Newsweek Devotes Cover Story to Mormons--200 Years After Joseph Smith's Birth





Prophet and polygamist, mesmerizer and rabble-rouser, saint and sinner: Joseph Smith is arguably the most influential native-born figure in American religious history, and is almost certainly the most fascinating. This year marks the 200th anniversary of his birth, and the bicentennial is prompting fresh and searching looks at Smith, the faith he built and the legacy he left behind. The church is opening Smith's life and contributions to research--a new stance for an institution whose early experience with persecution has often made it defensive and secretive. This summer, Brigham Young University hosted a six-week multifaith seminar, funded by the National Endowment for the Humanities, and Smith's papers are now being consolidated and published.

Joseph Smith Jr. was struggling. It was a spring day in 1820, in upstate New York&, an era of fiery Protestant revivals and a region so seared by evangelical fervor that it was known as the "burned-over district." Smith was 14, from a family of small means but grandiose expectations. His grandfather prophesied that a family member would revolutionize the world of religion; his father had a series of prophetic dreams about his family's salvation; his aunt became a local celebrity by claiming that she had been healed by Jesus himself. And so it was natural that Smith would wonder about his own faith. His mother had just joined the Presbyterians; should he? Or should he stay outside the mainline churches the way his father had?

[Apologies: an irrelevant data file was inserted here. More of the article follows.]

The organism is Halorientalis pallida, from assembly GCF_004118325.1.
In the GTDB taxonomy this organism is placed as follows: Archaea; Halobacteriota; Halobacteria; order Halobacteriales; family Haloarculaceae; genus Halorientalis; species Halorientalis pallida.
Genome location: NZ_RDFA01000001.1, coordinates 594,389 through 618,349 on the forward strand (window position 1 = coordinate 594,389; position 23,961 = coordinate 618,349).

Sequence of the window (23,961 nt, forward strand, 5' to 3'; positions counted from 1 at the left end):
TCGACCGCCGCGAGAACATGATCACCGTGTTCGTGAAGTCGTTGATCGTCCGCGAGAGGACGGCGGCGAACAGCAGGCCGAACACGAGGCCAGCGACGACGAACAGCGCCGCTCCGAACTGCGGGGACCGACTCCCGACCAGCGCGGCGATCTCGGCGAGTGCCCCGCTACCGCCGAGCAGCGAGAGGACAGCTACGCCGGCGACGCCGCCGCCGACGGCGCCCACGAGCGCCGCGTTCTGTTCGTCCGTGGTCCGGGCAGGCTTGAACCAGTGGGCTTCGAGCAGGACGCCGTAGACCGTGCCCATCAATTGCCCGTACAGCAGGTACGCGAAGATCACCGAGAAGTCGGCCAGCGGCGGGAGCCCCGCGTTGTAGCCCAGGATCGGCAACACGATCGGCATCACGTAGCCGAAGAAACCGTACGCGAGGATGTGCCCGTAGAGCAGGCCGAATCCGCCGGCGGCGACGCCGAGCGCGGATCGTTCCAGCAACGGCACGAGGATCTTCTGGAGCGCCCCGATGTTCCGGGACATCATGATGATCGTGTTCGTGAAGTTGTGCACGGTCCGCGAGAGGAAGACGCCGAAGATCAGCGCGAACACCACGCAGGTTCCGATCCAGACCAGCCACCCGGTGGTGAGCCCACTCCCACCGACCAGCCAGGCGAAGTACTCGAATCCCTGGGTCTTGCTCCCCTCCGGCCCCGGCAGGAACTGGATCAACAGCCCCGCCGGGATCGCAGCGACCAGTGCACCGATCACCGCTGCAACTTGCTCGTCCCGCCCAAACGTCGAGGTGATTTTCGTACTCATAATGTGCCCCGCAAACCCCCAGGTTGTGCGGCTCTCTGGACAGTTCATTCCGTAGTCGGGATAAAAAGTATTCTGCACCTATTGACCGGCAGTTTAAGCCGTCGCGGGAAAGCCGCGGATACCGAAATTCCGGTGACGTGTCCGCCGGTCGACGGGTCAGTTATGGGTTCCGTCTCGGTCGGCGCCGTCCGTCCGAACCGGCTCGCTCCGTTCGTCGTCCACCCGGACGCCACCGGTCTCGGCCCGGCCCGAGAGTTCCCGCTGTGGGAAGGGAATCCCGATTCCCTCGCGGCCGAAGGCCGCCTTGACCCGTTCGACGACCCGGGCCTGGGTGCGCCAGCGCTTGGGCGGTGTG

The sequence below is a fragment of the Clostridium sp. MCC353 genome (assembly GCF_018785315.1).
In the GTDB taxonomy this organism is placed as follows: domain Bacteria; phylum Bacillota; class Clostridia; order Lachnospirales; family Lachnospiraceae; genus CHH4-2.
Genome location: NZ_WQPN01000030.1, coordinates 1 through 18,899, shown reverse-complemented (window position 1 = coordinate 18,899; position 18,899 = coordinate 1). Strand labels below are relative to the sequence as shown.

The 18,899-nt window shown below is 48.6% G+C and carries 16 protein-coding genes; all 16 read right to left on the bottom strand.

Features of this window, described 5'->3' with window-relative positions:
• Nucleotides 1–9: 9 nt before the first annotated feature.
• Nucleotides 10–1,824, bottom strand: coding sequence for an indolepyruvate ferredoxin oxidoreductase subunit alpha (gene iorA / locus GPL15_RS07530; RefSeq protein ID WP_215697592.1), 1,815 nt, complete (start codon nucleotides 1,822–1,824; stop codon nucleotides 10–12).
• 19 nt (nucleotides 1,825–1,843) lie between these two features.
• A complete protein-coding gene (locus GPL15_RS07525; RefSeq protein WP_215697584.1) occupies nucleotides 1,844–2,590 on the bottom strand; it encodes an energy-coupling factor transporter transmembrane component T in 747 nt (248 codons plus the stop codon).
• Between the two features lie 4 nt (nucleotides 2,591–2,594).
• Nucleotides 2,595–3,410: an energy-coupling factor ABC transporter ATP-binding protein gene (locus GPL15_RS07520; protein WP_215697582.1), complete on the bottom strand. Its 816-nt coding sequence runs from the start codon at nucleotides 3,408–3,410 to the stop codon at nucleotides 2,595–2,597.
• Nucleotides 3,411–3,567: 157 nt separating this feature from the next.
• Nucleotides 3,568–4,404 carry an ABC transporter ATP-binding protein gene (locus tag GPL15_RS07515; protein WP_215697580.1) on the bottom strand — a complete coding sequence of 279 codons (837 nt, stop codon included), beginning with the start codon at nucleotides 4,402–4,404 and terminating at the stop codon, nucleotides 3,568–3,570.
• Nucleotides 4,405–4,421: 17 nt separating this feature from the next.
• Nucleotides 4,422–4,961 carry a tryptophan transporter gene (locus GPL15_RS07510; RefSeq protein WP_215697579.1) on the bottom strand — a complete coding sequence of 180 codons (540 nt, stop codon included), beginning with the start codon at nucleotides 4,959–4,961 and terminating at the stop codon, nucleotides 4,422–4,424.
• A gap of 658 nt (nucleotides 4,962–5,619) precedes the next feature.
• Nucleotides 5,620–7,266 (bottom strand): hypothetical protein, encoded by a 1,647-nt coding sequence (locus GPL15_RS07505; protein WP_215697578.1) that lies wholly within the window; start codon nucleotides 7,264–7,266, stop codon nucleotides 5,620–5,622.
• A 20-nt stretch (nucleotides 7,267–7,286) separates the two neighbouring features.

Turning to the family Bible, Smith came to a verse in James that struck him powerfully: "If any of you lack wisdom, let him ask of God ... and it shall be given him." Inspired, Smith went into a grove of trees to pray. As he began, a dark force seized him until, Smith said, God himself intervened. "At this moment of great alarm," Smith recalled, "I saw a pillar of light exactly over my head, above the brightness of the sun, which descended gradually until it fell upon me." God and Jesus appeared and delivered a startling message: he shouldn't join any of the churches of the world, for they had long ago fallen away from Christ's true Gospel.




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Walter McElligott - 10/12/2005

Pretty story about an ordinary man. Tell me more about Jesus Christ, the messiah!
Walt

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